Hiking the Pilgrims’ Footsteps at El Camino de Santiago

Hiking the Pilgrims’ Footsteps at El Camino de Santiago

By Tiziana Sforza*

There are many routes around the world: historical, cultural or religious itineraries to be tackled on foot. They are growing popular and conquering the hearts of tourists, hikers and pilgrims.

photo by Tiziana Sforza

The Camino de Santiago is one of the most popular walking paths. The popularity of this route increased in the 80’s: in 1987 the Council of Europe declared the route to Santiago de Compostela “European Cultural Route“. Today most villages offer hostels specifically for pilgrims, costing no more than a few euros.

According to the information provided by the official website, in 2015 about 265,516 people have walked the Camino. People who have walked 100 km to the Santiago de Compostela are awarded a certificate, validating their status as official pilgrims.

Much of the Camino’s recent growth has come from abroad. In terms of participation, Italian nationals come second after the Spanish with 22,151 pilgrims in 2015.

Germans come third (18,873 in 2015) while US citizens are fourth (13,658).

Along the way, one comes across lots of Brazilians, most of whom have discovered it after reading “The Road to Santiago” by Paulo Coelho, who gives free rein to his esoteric vein also in this book.

In Asia, Korea has the record with about 4,000 pilgrims per year, and even China is well represented. Chen Ken, who repeatedly did the Camino from Roncesvalles, is very active on the Internet in Taiwan to spread the virtues of this experience and gathers hundreds of people ready to become “pilgrims” every year.

From 2011 to 2015 the number of pilgrims has grown in popularity by 10.3%. That’s why – especially along the French part of the route, the most appreciated with its 172,207 pilgrims in 2015 – there is a higher number of hostels, facilities and refreshment. There are even “ghost” villages, made up of a couple of houses along a bumpy road, which base their economy almost exclusively on the presence of pilgrims which, in fact, lets them do business for four to five months a year.

photo by Tiziana Sforza

Pilgrims describe their experience as unforgettable. The Camino is a fantastic antidote to our stressful lives and you will probably find the answers you’re looking for. It is a journey of self-discovery.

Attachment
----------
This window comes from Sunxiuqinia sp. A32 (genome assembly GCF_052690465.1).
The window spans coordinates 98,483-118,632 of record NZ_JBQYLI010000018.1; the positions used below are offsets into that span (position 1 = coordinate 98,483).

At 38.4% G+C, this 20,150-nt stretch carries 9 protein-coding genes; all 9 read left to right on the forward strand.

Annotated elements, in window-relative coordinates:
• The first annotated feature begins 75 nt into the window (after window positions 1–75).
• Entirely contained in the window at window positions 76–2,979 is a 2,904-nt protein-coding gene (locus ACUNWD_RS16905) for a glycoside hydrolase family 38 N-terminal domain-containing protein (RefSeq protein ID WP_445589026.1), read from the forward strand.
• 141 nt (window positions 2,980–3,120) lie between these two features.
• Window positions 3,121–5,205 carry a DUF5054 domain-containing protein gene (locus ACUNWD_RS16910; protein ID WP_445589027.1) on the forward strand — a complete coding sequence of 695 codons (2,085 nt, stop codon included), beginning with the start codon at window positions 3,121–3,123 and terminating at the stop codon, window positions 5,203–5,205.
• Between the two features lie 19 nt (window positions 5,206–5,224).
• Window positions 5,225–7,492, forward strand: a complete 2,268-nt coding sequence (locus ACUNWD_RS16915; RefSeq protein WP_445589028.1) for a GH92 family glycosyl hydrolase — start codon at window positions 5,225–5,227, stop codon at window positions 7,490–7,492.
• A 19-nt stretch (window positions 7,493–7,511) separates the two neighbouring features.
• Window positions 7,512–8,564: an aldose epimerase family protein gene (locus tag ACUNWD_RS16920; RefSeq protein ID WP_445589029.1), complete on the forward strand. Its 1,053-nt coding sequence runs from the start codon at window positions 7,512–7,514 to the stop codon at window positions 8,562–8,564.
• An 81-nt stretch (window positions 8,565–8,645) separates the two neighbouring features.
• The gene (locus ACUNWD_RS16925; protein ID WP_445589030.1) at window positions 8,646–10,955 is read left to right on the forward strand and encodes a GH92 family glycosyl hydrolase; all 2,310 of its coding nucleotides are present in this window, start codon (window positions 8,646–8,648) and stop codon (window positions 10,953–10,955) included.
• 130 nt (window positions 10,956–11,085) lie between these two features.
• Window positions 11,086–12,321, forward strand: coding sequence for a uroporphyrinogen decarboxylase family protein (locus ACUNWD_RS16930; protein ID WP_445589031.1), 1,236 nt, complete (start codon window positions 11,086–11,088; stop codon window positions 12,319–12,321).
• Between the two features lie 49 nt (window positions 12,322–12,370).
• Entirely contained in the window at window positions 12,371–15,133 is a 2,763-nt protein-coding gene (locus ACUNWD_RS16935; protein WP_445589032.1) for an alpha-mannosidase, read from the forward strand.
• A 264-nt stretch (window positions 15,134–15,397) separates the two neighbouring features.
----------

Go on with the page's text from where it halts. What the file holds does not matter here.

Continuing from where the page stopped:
The walk can be challenging. It starts from St. Jean Pied de Port, stretches for 780 kilometers and takes on average a month to hike. A shorter version is available starting from Sarrià – 100 kilometers from Santiago, this part of the route is not only the busiest, but also the richest of “attractions” such as gift shops, massage centers, pubs and restaurants.

People often bring home the shell (“concha”), that has long been a symbol of the pilgrimage.

Romanesque and Gothic: styles-cult of the way

Along the Camino de Santiago you can visit as many as nine World Heritage Sites. A pilgrim likes to rest in a cool and austere environment of a Romanesque cathedral, to give relief to his sore feet in the cool waters of streams topped by Roman bridges, to meditate or to pray in small cemeteries in the courtyards of countryside churches.

I crossed the Castilla y Leon and Galicia regions, where Romanesque and Gothic architectural styles are the most widespread. I was visited the most beautiful cathedrals in Spain: the Cathedral of Astorga and the Santiago Cathedral.

The magnificent Cathedral of Santiago is a place of “catharsis”. This is one of the greatest Catholic sanctuaries in the world and it includes the relics of the apostle Santiago or Maior / el Mayor (St James the Greater), the patron of Spain. But what gives the strongest emotion is “botafomeiro”, the biggest censer in the world (1.60 meters tall and 50 kilograms) swung by “tiraboleiros”, perfuming everything with incense.

photo by Tiziana Sforza

The hours or the days of a visit to Santiago can be spent wandering through the ancient ruas, porticoes and arcades, churches and terraces, squares and well finished gardens, markets, fish restaurants and souvenir shops.

Both St. James and St. Nicholas are popular in Spain. As Gerardo Cioffari reported on the site www.centrostudinicolaiani.it, St. Nicholas strongly defended the pilgrims, especially against the Saracens, and the Muslims.

Churches dedicated to S. Nicholas are located in Larrasoaña, in San Nicolas de Puente Fitera, in San Nicolas del Real Camino, in Villafranca del Bierzo, in Molinaseca and in Portomarin as well.

Camino’s keywords

Once the motto of the piligrim was: “Ultreya! Suseya!” (“Further and Higher”). “Buen camino”, is the mantra that currently accompanies the pilgrims. Fot them the Camino is an incredible and intimate way to experience a discovery of self.

*Tiziana Sforza is a professional journalist based in Rome, Italy. She has spent most of her life travelling across the world.








Share this post: